Also, later, another statement from United Airlines over this fiasco and an actual apology this time, but will there be any long lasted consequences for the airline? Maybe not.
[21:42:38] COOPER: The bill for President Trump going back and forth to Mar-a-Lago is an estimated $20 million so far. That puts him on track to cost the taxpayers, you, more money in one year of his presidency than President Obama spent on travel in his entire eight years in office.
And as is often the case, there are multiple citizen Trump tweets that are now germane to the conversation. For instance, in December 2011 he tweeted, "The habitual vacation of Barack Obama is now in Hawaii. This vacation is costing taxpayers $4 million plus while there's 20 percent unemployment."
Also in Kanuary 2012 Trump tweeted, "President Barack Obama's vacation is costing taxpayers millions of dollars. Unbelievable." It costs a lot for presidents, any president to travel and they all do it, but never has a current president attacked the former president for his costly travel and then gone on to cost taxpayers even more money. Sunlen Serfaty has more.
SPICER: The president plans to spend the Easter holiday in Florida.
SUNLEN SERFATY, CNN CONGRESSIONAL CORRESPONDENT (voice over): Since becoming president, Trump has spent six weekends, 21 days at his club in Florida, what he's dubbed the Southern White House. With an estimated total price tag to taxpayers a whopping $21.6 million. That puts the president on pace in his first year to surpass former President Obama's spending on travel for his entire eight years.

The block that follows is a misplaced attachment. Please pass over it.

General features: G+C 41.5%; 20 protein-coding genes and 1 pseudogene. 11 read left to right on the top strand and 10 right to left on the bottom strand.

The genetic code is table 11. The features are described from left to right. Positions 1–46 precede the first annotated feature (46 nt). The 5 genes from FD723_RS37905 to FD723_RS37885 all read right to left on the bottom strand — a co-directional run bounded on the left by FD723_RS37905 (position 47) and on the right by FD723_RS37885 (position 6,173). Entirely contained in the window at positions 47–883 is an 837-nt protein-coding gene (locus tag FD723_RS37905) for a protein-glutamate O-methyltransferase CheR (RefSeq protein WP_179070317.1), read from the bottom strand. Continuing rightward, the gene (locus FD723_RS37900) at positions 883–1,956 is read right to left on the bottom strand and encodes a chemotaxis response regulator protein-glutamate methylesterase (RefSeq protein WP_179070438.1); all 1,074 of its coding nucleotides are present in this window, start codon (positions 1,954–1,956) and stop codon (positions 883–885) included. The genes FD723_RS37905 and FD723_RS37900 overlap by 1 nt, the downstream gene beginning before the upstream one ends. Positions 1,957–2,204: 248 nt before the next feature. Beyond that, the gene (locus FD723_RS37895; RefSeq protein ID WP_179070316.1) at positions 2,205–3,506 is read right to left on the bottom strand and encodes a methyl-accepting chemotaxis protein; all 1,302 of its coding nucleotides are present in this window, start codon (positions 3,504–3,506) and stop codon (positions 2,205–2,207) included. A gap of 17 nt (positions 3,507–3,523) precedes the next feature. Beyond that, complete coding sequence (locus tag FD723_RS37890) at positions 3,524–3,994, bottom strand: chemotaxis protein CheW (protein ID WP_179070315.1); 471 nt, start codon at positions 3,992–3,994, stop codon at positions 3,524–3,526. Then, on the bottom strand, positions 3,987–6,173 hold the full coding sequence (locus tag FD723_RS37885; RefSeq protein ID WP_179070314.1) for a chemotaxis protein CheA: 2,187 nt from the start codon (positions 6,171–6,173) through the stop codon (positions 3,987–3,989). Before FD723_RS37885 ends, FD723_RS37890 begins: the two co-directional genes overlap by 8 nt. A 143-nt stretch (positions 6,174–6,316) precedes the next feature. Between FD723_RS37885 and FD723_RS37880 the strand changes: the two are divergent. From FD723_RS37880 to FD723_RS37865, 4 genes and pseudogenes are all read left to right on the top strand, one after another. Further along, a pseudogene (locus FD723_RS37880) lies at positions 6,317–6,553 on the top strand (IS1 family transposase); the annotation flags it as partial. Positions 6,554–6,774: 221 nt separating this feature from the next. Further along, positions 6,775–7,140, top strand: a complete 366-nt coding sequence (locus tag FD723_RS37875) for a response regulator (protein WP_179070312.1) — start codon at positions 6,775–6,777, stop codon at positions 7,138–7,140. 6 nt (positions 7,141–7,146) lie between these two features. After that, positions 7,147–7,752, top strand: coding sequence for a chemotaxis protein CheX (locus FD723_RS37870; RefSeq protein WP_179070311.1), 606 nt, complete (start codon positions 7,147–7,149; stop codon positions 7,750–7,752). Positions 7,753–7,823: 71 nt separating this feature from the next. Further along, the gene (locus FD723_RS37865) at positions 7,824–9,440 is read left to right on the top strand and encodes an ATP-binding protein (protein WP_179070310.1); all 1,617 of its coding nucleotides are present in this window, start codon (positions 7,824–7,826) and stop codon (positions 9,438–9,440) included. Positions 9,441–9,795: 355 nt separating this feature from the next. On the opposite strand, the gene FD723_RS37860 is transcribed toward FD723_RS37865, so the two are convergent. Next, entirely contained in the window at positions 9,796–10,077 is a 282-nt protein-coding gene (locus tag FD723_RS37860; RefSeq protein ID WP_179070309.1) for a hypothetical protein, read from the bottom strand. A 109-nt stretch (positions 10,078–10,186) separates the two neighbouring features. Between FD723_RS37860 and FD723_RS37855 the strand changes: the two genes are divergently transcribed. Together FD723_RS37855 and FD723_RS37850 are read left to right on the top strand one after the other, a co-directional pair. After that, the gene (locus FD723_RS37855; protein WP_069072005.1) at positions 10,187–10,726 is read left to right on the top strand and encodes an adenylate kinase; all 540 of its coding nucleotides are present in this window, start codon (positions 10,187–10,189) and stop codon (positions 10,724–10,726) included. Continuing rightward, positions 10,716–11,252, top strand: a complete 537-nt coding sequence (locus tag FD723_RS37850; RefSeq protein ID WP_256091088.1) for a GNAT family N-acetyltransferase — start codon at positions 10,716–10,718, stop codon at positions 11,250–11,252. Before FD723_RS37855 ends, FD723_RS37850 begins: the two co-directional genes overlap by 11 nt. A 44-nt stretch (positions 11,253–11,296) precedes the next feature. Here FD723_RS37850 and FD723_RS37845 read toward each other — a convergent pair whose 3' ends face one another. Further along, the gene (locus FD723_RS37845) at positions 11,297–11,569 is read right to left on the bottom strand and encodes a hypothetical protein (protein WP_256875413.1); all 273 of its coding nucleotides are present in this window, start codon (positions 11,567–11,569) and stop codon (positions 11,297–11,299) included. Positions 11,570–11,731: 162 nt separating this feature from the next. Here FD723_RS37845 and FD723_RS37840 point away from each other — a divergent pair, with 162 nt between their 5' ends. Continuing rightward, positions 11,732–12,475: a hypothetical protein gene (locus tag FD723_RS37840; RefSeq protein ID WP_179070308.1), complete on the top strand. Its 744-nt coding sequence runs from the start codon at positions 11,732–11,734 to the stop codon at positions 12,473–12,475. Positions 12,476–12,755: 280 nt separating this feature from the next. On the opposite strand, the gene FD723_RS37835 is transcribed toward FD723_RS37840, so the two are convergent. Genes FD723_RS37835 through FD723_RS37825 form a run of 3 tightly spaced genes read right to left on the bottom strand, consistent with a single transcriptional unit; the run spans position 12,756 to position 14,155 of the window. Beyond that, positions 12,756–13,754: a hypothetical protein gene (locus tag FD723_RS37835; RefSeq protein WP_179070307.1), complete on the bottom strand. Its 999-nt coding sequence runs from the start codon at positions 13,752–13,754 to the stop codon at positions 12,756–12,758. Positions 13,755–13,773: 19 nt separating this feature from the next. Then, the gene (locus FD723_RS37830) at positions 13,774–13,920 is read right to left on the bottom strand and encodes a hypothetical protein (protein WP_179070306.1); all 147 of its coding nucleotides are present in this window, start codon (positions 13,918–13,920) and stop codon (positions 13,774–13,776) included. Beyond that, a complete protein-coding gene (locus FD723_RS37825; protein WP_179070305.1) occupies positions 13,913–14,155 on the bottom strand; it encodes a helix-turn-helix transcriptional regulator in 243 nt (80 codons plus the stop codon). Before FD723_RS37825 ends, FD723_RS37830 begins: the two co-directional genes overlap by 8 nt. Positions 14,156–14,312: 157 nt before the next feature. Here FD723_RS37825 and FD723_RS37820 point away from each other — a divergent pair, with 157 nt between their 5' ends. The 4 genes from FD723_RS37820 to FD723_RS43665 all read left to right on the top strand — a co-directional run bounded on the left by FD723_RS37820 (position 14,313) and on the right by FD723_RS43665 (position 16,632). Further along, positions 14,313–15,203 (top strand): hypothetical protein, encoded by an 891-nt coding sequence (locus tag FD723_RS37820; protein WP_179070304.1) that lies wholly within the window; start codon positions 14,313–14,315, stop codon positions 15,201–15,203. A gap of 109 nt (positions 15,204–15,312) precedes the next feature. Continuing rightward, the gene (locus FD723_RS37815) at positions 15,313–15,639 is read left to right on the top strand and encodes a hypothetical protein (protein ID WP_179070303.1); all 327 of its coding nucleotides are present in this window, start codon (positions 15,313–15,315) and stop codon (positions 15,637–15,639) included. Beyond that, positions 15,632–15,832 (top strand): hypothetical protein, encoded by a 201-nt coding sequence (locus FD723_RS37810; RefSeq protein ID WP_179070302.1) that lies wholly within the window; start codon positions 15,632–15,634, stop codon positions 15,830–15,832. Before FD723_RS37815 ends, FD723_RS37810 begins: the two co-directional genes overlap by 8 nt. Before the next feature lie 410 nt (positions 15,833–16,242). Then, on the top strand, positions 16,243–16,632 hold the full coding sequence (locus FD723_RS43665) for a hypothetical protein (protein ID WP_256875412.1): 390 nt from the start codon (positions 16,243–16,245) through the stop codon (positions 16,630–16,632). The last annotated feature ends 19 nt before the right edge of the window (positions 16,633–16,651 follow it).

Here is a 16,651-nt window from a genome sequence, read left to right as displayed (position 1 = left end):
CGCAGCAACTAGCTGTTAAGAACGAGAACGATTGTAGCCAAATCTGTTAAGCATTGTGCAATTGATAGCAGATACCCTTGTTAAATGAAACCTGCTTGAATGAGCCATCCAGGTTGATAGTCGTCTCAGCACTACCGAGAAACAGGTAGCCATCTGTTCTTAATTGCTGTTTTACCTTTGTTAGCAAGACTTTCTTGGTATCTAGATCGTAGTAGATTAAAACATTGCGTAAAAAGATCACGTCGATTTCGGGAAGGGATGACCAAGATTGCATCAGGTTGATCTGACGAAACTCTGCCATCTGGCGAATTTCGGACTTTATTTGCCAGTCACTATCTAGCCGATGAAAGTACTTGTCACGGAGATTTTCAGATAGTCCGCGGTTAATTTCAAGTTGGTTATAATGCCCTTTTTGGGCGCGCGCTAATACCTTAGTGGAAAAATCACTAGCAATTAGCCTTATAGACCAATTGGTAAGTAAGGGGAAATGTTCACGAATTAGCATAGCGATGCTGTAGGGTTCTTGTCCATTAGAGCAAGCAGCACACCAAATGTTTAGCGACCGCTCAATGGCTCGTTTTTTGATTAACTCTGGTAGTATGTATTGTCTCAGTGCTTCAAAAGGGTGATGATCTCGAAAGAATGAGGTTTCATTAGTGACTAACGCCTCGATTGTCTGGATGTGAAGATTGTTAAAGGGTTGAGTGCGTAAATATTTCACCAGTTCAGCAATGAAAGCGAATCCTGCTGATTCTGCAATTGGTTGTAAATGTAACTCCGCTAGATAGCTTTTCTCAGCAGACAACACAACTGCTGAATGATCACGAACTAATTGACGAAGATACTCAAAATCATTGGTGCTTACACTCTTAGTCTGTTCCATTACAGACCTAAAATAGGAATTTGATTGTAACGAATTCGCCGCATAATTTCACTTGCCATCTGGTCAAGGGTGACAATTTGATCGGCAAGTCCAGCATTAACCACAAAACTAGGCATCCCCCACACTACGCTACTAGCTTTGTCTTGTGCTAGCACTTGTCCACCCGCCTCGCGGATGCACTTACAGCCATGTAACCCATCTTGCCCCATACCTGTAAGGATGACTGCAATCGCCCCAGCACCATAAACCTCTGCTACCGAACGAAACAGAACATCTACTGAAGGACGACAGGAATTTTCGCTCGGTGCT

SPICER: The president's always travel.
SERFATY (voice over): Pushing the White House on the defensive.
SPICER: The president, wherever he goes, he carries the apparatus of the White House with us. That is just something that happens.
SERFATY (voice over): Then there's the White House North. While Trump has not traveled to New York City as president yet, it's still Melania Trump and their son Baron's primary residence, costing them between $127,000 and $146,000 a day to protect them according to New York City officials.